Learning Disability Check-Up
When you take your kiddos to the doctor for their annual exams and school physicals, be sure to do a quick learning check-up as well. Below is a checklist of “learning check-up” questions and tips that parents can use to talk to their pediatrician, provided by Dr. Jennifer Trachtenberg, MD (aka “Dr. Jen”).
- Don’t Wait – While early warning signs of learning disabilities can be identified in children as young as 3 or 4-years of age according to the National Center for Learning Disabilities (LD.org), most children with learning disabilities are recognized around third grade. Providing early help is a child’s chance for future success. NCLD’s Interactive LD Checklist is a helpful tool for parents who are unsure of the signs of a possible learning disability.
- Write it Down – In advance of your child’s back-to-school or annual physical appointment, keep a written record of any observations of your child struggling so that you can share specific examples with your pediatrician. As there’s no single indicator or profile to fit everyone, parents can refer to this list of signs of LD for guidance.
- Come Prepared – If available, bring report cards, samples of schoolwork & notes from parent-teacher meetings. It’s also helpful to know your family’s medical history & whether or not any relatives are known to have had a learning disability or other disorder that impacts learning. Knowledge is power – the more background information you can provide, the better.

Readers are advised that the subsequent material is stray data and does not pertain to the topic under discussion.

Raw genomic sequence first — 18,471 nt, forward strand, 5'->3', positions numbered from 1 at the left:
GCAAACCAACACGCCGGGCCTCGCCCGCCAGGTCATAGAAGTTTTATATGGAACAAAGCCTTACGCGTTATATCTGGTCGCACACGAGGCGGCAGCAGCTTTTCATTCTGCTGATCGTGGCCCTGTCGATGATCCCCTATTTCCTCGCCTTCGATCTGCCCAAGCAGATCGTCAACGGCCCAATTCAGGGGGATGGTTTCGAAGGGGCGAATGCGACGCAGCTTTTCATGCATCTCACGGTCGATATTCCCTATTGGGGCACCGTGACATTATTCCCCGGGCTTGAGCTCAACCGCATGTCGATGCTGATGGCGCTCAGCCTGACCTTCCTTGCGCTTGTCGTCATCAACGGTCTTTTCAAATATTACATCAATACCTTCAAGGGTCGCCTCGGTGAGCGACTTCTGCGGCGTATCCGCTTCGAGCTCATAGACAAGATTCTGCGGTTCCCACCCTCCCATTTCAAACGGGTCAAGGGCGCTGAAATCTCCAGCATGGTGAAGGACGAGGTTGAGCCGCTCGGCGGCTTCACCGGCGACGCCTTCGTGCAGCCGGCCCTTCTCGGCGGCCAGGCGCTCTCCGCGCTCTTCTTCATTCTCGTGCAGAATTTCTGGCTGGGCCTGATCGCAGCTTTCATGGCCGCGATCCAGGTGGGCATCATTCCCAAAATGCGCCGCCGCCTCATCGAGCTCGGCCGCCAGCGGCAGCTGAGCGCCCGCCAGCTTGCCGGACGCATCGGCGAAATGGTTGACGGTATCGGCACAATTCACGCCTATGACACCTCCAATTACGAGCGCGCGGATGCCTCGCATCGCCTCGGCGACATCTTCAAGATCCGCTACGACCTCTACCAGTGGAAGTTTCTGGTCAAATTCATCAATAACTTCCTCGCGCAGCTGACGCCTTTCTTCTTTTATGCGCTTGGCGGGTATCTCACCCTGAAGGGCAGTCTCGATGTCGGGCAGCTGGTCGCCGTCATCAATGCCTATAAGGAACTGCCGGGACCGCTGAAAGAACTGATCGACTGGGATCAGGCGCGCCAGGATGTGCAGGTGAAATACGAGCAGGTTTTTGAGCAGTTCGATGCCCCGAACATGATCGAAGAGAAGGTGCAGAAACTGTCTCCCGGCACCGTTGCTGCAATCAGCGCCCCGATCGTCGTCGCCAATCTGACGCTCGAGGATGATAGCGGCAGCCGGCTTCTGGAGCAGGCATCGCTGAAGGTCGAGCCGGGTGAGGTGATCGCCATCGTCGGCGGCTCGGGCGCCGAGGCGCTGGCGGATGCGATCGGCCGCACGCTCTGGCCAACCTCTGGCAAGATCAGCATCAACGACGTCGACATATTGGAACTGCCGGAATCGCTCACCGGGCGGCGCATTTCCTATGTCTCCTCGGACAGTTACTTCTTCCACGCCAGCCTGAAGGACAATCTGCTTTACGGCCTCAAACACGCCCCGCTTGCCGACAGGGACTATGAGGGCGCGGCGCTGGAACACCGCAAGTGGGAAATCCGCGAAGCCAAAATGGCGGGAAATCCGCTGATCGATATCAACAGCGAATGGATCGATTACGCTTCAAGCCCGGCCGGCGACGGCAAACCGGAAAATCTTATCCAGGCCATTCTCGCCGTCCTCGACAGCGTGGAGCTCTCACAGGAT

- Be Assertive – It’s absolutely within reason to ask your child’s pediatrician to write a letter or join in a phone call with teachers, the school psychologist or other personnel. Don’t be afraid to speak up & set forth clear and actionable next steps. Additionally, LD.org’s Resource Locator Tool connects parents with thousands of local, state & national resources for specialist referrals, support groups and LD-related info.
- Stay Optimistic – Having a learning disability is not a prescription for frustration and failure; quite the opposite – it poses challenges that can be addressed with careful, well-targeted instruction and support. Individuals with learning disabilities can be (and are) successful in school, at work and in life. The key is to intervene early, to keep expectations high, and to be a well-informed advocate for your child
For more information, check out the National Center for Learning Disabilities website.